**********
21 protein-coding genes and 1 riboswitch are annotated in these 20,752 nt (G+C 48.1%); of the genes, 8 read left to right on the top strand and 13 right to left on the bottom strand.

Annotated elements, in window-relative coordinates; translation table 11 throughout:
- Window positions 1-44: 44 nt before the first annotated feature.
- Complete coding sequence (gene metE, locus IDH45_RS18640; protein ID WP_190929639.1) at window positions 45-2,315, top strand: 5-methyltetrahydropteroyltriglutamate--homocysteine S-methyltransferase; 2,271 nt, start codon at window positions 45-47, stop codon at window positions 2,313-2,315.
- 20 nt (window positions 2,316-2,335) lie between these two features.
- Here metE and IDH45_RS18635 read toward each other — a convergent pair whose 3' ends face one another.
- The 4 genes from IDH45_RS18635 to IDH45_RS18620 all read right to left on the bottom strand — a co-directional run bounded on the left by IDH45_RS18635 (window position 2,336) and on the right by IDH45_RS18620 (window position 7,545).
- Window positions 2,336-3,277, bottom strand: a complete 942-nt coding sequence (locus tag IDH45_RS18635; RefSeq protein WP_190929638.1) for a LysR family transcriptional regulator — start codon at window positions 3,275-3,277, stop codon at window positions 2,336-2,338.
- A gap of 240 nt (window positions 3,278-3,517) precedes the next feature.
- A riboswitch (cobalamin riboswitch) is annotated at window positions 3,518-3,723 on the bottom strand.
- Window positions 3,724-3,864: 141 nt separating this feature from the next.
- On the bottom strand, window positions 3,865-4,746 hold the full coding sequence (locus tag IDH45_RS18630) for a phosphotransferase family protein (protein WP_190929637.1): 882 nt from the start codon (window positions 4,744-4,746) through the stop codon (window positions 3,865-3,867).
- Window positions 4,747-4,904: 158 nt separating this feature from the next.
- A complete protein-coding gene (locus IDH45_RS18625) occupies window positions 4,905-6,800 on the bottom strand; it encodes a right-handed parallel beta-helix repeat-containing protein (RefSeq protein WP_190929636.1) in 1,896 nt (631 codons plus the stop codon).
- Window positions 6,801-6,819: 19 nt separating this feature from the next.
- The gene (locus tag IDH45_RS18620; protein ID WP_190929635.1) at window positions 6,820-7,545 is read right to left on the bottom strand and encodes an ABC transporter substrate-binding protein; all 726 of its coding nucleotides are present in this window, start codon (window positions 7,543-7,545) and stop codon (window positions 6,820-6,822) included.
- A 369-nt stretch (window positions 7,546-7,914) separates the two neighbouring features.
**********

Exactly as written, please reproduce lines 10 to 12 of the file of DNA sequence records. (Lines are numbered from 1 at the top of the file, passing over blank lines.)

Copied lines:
- A riboswitch (cobalamin riboswitch) is annotated at window positions 3,518-3,723 on the bottom strand.
- Window positions 3,724-3,864: 141 nt separating this feature from the next.
- On the bottom strand, window positions 3,865-4,746 hold the full coding sequence (locus tag IDH45_RS18630) for a phosphotransferase family protein (protein WP_190929637.1): 882 nt from the start codon (window positions 4,744-4,746) through the stop codon (window positions 3,865-3,867).